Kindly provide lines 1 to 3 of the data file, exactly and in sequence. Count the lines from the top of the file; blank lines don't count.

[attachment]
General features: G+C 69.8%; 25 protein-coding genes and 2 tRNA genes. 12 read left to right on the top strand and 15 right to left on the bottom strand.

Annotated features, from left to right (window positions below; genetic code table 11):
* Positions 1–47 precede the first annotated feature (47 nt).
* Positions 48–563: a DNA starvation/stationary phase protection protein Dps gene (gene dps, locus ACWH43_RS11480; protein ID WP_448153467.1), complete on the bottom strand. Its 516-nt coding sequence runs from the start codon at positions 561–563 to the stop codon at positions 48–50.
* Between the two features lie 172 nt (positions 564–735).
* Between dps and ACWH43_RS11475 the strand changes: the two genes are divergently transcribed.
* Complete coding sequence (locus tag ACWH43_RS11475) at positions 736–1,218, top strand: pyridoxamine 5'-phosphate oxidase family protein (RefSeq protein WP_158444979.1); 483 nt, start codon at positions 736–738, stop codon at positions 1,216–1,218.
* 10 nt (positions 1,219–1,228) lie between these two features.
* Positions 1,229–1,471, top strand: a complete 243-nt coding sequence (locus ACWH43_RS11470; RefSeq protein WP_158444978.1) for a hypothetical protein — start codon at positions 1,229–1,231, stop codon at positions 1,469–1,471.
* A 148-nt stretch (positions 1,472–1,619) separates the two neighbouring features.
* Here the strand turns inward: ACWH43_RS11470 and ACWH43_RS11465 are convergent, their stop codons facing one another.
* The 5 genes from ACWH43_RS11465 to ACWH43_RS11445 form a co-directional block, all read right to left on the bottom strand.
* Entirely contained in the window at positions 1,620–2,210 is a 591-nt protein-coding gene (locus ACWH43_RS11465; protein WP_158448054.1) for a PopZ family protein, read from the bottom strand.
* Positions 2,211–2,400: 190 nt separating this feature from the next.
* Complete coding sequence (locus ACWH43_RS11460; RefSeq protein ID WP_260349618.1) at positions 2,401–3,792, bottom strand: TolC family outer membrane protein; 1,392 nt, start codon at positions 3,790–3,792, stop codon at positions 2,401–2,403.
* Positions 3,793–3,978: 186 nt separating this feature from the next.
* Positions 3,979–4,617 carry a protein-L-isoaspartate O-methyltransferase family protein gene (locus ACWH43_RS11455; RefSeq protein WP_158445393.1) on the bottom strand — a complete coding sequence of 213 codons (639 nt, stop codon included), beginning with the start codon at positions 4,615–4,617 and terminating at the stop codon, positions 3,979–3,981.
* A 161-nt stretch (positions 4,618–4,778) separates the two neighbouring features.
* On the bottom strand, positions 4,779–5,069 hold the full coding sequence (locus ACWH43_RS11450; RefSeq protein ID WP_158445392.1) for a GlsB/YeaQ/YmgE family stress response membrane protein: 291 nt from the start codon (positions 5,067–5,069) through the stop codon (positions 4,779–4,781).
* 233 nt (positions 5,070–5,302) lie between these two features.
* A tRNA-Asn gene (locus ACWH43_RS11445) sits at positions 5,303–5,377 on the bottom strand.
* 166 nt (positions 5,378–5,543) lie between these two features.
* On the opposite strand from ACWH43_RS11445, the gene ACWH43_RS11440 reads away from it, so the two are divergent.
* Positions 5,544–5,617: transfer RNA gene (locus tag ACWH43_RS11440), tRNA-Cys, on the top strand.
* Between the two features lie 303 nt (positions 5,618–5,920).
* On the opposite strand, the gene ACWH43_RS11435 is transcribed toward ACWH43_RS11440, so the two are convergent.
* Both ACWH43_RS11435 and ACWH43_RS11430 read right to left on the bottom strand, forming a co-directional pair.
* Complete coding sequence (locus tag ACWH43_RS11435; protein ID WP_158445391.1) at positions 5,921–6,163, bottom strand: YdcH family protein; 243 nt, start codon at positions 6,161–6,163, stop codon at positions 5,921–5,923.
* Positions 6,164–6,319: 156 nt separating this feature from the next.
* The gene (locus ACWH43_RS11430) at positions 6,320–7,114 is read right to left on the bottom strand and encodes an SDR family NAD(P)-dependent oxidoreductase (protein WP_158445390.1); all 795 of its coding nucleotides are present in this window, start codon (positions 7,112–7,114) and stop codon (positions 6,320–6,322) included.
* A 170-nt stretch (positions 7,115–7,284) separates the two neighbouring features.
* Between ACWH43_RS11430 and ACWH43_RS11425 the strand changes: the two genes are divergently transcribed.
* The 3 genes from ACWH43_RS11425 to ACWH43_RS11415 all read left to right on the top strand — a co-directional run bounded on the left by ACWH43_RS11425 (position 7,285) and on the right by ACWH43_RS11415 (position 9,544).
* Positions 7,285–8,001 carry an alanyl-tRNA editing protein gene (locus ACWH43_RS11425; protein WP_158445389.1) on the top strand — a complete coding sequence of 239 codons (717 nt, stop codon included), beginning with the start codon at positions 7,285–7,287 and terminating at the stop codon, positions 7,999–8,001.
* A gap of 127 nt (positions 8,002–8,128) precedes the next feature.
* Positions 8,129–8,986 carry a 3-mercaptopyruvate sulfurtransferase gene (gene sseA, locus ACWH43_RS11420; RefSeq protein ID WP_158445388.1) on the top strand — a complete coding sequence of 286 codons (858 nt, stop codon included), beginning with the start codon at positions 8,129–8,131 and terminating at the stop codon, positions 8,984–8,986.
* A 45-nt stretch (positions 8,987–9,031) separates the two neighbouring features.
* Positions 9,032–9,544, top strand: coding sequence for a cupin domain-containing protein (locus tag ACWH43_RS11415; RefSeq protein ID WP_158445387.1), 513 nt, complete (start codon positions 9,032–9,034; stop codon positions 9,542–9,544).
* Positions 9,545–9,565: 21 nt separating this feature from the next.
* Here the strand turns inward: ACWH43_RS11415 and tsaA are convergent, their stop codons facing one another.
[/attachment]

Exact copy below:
General features: G+C 69.8%; 25 protein-coding genes and 2 tRNA genes. 12 read left to right on the top strand and 15 right to left on the bottom strand.

Annotated features, from left to right (window positions below; genetic code table 11):
* Positions 1–47 precede the first annotated feature (47 nt).